That's the problem with a lot of the older wood boilers - open them up and smoke gets in your face.  I had a CB Classic CL5648 for about 12 years, always got a faceful of smoke even if the fire was low.  Cleanout was a pain too, always with a cloud of fine ash coming out the door.  Best thing you can do is stand to the side, open the door and let it sit there open for 5-10 seconds without touching it.  You'll still get smoke out the door at the top of the opening, but you can get low and put your firewood in.

I solved the problem by getting rid of the leaky piece of junk and getting a Heatmaster SS G200 gasifier.  There is a smoke bypass so it never comes out the door if you follow the instructions.  Plus I burn half the wood for the same amount of heat.

Offline Logging logginglogging

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Re: Health concerns
« Reply #10 on: October 27, 2017, 09:55:26 am »
it's best to open the bypass for a few, and go have a cigarette while you wait for the smoke to clear!!

Offline Wood Shed

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Re: Health concerns
« Reply #11 on: October 27, 2017, 09:48:09 pm »
Engineer,

I really like the Heatmaster SS G200 idea and have been seriously considering doing the same thing.  Having mostly dry wood to burn seems to help the smoke problem most.  I am in my 12th heating season and only in my second year with a good drying woodshed.  Neighbors should be happier too.
Retired antique tractor guy enjoying my Tree Farm

Offline E Yoder

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Re: Health concerns
« Reply #12 on: October 28, 2017, 03:22:13 pm »
Yes, the smoke bypass has really been a hit. Works quite well.
HeatMaster dealer support in VA.
GS100.

Offline Ron Scott

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Offline gspren

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Re: Health concerns
« Reply #14 on: October 30, 2017, 09:17:29 am »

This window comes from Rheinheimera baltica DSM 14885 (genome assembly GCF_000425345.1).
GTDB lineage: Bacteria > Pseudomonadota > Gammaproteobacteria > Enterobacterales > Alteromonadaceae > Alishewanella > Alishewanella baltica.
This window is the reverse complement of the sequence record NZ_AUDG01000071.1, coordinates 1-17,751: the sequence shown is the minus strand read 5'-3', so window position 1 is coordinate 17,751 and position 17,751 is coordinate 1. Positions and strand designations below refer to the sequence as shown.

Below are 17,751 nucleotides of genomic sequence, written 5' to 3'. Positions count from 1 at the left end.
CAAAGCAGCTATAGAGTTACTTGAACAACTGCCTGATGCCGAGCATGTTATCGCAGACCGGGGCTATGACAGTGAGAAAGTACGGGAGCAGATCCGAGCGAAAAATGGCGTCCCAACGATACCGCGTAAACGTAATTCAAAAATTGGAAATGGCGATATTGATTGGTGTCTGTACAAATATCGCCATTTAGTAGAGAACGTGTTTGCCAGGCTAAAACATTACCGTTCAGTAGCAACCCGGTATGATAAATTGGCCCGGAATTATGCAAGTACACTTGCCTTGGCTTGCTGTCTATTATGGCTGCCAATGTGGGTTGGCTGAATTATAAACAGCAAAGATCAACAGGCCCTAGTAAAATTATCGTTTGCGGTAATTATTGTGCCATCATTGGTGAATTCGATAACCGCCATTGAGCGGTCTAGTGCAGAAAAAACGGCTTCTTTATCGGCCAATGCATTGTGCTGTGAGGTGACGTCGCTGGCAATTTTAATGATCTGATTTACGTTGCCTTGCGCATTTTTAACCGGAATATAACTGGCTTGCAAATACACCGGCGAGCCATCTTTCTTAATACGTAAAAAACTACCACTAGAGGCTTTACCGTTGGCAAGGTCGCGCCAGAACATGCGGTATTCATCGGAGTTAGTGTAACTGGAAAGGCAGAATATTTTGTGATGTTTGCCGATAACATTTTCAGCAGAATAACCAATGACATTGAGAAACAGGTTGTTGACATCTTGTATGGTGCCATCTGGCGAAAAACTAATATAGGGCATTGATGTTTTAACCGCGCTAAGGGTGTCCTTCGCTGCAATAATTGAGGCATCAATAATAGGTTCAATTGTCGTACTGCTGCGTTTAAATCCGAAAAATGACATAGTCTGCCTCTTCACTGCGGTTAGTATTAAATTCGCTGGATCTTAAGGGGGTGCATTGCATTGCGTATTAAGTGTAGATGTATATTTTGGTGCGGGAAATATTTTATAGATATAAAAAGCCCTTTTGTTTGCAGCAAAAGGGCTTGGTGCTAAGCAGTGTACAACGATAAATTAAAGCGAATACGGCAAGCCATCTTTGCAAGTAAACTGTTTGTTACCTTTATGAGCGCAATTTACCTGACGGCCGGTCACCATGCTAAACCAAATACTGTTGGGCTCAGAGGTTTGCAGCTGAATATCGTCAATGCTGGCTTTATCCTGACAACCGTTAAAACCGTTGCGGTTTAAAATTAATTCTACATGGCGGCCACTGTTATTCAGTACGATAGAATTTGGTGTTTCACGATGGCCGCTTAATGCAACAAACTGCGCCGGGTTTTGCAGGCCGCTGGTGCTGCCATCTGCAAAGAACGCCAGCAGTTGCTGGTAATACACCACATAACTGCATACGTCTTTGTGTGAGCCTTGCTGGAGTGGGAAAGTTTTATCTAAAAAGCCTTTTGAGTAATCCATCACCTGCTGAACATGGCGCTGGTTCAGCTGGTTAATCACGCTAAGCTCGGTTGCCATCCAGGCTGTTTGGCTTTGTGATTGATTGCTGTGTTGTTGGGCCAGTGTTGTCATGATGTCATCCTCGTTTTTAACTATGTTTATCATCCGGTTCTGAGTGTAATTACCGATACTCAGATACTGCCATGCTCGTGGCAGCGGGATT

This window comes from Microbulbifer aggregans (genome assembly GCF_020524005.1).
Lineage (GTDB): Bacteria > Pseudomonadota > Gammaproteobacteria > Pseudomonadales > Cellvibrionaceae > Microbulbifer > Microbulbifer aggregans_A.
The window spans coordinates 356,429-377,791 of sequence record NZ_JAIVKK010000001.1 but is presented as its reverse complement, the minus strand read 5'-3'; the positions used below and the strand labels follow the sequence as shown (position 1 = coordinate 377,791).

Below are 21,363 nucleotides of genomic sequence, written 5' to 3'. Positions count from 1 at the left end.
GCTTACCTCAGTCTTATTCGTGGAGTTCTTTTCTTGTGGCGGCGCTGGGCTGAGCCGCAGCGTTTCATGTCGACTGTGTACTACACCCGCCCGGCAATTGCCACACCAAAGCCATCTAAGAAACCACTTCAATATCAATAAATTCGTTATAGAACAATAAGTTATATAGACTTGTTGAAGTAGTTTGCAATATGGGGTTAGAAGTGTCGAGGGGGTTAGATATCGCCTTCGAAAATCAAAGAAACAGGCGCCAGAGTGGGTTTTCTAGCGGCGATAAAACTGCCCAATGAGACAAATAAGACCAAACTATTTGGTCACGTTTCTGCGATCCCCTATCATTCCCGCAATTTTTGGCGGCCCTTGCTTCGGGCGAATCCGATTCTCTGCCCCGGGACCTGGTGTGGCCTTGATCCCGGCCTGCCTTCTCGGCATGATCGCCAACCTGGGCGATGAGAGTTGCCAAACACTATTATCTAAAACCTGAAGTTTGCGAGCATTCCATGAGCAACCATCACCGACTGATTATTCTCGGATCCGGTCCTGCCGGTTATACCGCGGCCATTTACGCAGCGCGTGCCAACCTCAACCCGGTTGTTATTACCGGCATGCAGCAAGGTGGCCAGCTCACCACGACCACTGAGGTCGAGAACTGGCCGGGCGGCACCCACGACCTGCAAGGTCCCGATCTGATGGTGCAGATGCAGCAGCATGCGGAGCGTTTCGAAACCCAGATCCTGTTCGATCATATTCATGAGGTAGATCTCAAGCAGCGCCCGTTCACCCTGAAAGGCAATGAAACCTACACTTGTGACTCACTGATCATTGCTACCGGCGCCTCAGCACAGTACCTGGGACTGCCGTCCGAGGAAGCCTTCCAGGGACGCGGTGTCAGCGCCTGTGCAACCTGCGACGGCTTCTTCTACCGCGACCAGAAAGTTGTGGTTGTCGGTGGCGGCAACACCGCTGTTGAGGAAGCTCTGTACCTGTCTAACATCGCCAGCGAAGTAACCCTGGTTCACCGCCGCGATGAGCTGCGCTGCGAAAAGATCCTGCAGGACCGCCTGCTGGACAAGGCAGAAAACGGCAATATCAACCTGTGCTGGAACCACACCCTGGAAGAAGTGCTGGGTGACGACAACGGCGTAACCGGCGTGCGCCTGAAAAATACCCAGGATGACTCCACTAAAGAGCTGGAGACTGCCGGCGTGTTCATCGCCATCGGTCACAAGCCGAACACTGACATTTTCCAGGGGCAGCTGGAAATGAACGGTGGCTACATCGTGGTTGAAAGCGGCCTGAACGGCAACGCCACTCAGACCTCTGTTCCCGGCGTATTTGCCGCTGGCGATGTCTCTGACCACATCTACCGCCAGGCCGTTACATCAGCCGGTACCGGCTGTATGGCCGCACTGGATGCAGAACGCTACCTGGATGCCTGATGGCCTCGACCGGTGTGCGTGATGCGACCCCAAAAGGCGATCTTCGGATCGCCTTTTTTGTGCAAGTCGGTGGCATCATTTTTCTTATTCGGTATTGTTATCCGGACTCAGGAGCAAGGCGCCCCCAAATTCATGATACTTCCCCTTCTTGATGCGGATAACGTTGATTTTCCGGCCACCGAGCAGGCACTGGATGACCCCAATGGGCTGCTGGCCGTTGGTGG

On my older conventional P&M boiler the door latch allows you to open about an inch and wait a few seconds for a controlled puff which you may or may not get and then swing it open while you walk away and wait for the smoke to level out and mostly go up the stack. Now with 8+ years of operating it I can predict about 95% of whether or not it will puff a fire ball, if the blower is on it won't but crack the door before stopping the blower, if the blower is off I check the temp and if it's near the lower kick on point it won't puff, if the temp is near the upper or just kicked off point it might. Is any of that clear?
Stihl 041, 044 & 261, JD 2355 4X4 w/fel, JD 620, Yamaha Kodiak 400 & trailer, Kubota 400 RTV,  P&M OWB, 75 acres to play.

Offline doctorb

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Re: Health concerns
« Reply #15 on: October 30, 2017, 09:19:39 pm »
Well, my $0.02.

No, it's not harmless.  Never believe that something with as high a concentration of particulate matter as wood smoke is harmless.  While I do not have a reference, there are world public health publications that state that open burning across the planet, especially for cooking, is a huge health hazard.  Breathe in as little of it as you can.

What is startling is that, when you think you're out of the smoke, you're not,  If I stand back in the dark at night, with the shed lights on my OWB's open door, I can clearly see the smoke arising from the top of the door.  But I also see a cloud of particulate stuff floating around that is not part of the smoke stream.

I always use the bypass to load my stove.  No, I don't use a mask except for cleaning.  But I am concerned about the long term effects of this exposure.  As for the Danish studies posted by Ron, don't let the headlines fool you.  This was short term exposure - 3 hours - and they were looking for damage to the lining of the trachea and lungs.  Nice that they didn't find any, but it misses the point about particulate crud in your lungs.  It's not the single exposure that causes cancer and emphysema, but long-term chronic exposure. 

So, my advice is, take in as little as possible, within reason.  If, for your stove, it means wearing a mask, then wear a mask.

My father once said, "This is my son who wanted to grow up and become a doctor.  So far, he's only become a doctor."

Offline Roger2561

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Re: Health concerns
« Reply #16 on: October 31, 2017, 05:36:55 am »
Since day one I have always held my breath when servicing the E-Classic 1400.  Instructions say to open the by-pass and wait for a least 15 seconds so the smoke and gasses can escape from firebox, it doesn't work, smoke will come at you.  So, I hold my breath while raking the coals, step back, take another deep breath, grab some fresh wood and toss it in.  Next month, it'll be 25 years since I had my last cigarette.  It was a 2 and 1/2 pack per day habit.  I quit for 2 reasons; it was costing me a fortune even back then; and, I saw first hand what those thing were doing to my lungs.  Not only was I an EMT on our local EMS squad, I also watched my dad die a slow death from emphysema (he was a 3 pack per day habit).  So, if I have to hold my breath to service my OWB, so be it, I'll do it.  I don't want to experience what my dad experienced.  Roger